No, nudge is not re-marketed psychology.
It is a real, genuine revolution in the way that economic agents are encouraged to act towards a desired objective. I have visited a number of universities on multiple occasions to speak on nudge theory in front of psychology professors. While I’ve been setting up before my presentation, they have often come over to me to remark that “nudge is just re-marketed psychology”.
Yes, nudge borrows knowledge from psychology (and more broadly from all behavioral sciences). However, it offers far more than just a marketing redesign of the accumulated and evolving knowledge.
Psychologists like to understand.
Yes, psychology – spearheaded by Daniel Kahneman – has been identifying decision biases and heuristics since the 1970s. That is undeniable. It has since become more focused on understanding individuals and their decisions – and all of the knowledge that it has produced has greatly profited marketing, management and behavioral economics.
That said, wasn’t the Nobel Prize in Economics awarded to Daniel Kahneman, a psychologist, in 2002 because his research made it possible to better understand the decisions of economic agents?
While participating in juries as a marketing research specialist, I have often audited research work by psychology students. They arrive with an impressive understanding of behaviors and with solid methodologies. But when asked how to exploit their discoveries, they often answer that it is not their job, but that of managers or economists.
Economists like to anticipate.
No, psychology has not fully taken the next step, which is to use the knowledge it has generated to encourage – without compelling – economic agents to act according to a desired objective. This is the (quick) definition of nudge. Despite individual great initiatives of some psychologists. Instead, it mainly came from economics. Why? Because psychology researchers aim to understand, while economics researchers aim to predict. And by using nudge, economists can improve their predictions of the behavior of economic agents and build more effective public policies.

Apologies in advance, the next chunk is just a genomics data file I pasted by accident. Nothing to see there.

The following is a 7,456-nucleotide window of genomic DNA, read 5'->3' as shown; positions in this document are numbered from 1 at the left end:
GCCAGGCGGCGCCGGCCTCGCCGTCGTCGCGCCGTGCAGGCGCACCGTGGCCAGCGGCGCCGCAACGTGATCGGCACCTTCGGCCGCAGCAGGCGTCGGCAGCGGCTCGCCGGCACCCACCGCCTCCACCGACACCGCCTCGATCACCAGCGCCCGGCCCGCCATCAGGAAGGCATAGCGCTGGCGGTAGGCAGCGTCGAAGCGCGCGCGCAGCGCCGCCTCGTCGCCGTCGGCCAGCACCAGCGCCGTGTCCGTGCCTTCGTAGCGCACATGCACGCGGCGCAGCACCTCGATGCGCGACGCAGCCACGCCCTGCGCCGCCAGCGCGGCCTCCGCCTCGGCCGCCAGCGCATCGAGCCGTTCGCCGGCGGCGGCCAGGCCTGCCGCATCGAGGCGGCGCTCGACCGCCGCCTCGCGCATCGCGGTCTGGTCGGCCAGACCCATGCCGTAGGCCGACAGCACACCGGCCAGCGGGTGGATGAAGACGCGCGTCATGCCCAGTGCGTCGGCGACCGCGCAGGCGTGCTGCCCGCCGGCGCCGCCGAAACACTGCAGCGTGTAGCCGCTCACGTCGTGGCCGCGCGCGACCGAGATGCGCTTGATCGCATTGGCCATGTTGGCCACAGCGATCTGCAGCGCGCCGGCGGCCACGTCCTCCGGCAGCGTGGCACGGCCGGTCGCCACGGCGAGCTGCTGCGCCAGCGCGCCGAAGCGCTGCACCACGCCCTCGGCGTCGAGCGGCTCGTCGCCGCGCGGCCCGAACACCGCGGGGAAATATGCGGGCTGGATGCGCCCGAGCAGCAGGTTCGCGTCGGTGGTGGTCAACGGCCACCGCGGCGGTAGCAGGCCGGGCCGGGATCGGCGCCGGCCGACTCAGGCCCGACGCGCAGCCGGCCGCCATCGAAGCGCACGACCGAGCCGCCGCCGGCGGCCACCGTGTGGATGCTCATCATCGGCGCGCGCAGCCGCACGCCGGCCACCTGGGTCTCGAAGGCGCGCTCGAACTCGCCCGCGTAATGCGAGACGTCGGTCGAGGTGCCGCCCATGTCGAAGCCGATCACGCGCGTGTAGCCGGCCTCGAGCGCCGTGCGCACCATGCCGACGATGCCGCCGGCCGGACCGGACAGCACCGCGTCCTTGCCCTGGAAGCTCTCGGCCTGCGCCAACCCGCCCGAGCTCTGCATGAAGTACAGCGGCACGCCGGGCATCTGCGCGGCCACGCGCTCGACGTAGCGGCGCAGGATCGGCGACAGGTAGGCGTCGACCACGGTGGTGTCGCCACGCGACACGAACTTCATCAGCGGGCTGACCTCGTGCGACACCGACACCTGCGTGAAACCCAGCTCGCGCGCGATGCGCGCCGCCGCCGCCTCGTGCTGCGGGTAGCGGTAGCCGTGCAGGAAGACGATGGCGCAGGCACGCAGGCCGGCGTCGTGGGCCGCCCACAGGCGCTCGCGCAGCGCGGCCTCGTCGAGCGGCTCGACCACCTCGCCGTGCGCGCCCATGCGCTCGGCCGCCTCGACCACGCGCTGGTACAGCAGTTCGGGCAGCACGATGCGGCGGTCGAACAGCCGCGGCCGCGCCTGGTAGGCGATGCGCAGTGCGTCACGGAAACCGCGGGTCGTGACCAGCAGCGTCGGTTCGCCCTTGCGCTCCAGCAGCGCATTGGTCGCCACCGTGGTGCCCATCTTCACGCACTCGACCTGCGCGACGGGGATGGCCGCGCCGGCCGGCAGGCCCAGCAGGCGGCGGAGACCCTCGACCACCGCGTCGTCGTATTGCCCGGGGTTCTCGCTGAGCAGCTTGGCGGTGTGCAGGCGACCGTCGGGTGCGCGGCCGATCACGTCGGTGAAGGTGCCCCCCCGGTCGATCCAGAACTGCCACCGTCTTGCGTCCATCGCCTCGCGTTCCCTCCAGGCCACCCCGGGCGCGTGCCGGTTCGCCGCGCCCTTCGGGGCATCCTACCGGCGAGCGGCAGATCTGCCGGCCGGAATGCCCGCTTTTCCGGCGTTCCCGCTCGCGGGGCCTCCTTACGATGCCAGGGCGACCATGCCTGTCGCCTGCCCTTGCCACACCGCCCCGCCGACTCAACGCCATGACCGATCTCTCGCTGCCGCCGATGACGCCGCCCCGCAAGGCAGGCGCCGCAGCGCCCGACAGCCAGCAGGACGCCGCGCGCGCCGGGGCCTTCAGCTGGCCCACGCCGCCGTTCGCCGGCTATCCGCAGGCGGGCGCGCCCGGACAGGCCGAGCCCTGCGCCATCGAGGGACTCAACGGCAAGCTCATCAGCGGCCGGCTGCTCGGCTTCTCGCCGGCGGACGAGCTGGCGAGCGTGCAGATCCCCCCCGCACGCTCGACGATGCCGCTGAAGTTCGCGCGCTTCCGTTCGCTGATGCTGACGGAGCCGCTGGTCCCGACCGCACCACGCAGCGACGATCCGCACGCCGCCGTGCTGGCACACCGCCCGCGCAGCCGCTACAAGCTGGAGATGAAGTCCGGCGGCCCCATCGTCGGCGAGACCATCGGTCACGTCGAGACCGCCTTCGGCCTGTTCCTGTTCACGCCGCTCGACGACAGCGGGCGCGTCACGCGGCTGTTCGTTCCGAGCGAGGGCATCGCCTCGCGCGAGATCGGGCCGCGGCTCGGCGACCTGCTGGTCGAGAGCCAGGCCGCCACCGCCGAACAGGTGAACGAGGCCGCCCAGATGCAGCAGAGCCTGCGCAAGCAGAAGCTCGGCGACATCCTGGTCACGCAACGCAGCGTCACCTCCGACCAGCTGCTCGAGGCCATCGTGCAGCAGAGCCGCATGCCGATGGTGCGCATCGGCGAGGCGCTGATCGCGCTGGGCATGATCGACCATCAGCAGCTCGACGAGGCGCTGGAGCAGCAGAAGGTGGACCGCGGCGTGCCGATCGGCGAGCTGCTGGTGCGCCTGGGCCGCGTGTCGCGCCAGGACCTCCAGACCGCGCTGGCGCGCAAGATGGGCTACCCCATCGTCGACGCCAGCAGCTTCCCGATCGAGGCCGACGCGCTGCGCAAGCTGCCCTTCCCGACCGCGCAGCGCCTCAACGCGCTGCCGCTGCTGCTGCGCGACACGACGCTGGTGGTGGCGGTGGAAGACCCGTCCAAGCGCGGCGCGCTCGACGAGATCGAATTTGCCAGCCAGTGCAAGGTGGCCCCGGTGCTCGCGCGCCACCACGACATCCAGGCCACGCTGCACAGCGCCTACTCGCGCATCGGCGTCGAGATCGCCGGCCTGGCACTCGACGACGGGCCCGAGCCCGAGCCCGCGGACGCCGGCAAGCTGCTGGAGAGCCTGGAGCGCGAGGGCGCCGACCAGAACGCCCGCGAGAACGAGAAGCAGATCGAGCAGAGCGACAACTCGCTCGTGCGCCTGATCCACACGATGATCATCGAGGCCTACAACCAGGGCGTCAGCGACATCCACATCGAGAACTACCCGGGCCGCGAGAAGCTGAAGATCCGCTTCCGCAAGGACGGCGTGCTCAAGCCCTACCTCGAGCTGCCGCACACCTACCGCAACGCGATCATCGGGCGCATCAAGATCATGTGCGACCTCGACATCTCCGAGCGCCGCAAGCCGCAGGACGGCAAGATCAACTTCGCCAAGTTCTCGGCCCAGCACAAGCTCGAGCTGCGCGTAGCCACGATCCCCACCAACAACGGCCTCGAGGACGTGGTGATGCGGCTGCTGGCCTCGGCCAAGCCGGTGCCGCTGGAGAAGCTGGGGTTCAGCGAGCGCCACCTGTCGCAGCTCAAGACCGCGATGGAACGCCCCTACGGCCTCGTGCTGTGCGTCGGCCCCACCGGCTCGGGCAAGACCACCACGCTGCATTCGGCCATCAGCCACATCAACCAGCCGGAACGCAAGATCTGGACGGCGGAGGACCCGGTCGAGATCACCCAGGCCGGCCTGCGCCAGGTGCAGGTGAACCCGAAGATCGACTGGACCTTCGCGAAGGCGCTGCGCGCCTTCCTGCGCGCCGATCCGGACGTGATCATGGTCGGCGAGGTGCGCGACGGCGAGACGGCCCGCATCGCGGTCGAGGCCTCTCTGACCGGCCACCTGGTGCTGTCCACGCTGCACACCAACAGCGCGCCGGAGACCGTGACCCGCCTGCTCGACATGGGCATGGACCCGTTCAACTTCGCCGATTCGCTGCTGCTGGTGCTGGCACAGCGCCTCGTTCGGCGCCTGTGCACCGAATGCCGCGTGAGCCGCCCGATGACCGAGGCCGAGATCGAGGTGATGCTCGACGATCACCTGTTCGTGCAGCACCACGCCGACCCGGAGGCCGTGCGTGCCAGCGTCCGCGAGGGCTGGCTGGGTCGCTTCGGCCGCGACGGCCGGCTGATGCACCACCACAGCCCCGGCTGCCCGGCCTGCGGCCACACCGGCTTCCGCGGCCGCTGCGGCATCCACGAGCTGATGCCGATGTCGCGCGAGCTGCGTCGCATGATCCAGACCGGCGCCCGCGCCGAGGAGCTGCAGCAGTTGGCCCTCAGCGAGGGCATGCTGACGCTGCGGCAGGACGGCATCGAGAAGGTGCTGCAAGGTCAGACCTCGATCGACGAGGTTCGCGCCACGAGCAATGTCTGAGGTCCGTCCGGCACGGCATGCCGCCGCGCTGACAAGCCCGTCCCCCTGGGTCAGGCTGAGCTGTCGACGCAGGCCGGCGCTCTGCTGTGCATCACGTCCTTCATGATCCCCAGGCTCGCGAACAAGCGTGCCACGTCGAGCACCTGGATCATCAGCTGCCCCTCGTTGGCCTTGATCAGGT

After all, the Nobel Prize in Economics was awarded to Richard Thaler – an economist – in 2017 for his ability to apply the teachings of behavioral economics (and therefore psychology) in the real world.
What if we merge the scientific fields to better advance together?
I find this type of debate – regarding which scientific field made what discovery – disappointing. But I felt the need to react here to a frequent and annoying remark. In France, at least, scientific subjects are labelled and catalogued; psychologists and economists compete to claim and associate innovative concepts with their particular discipline. This is a dull debate: they enrich each other and evolve together.
Determining whether cognitive biases, heuristics and nudge come from psychology or economics is unnecessary and unproductive. The real debate is about what we do with this knowledge – how we put it into action, wherever it comes from. And this is where the interaction between the different disciplinary fields is a real catalyst; nudge reinforces the practical applications of theoretical contributions.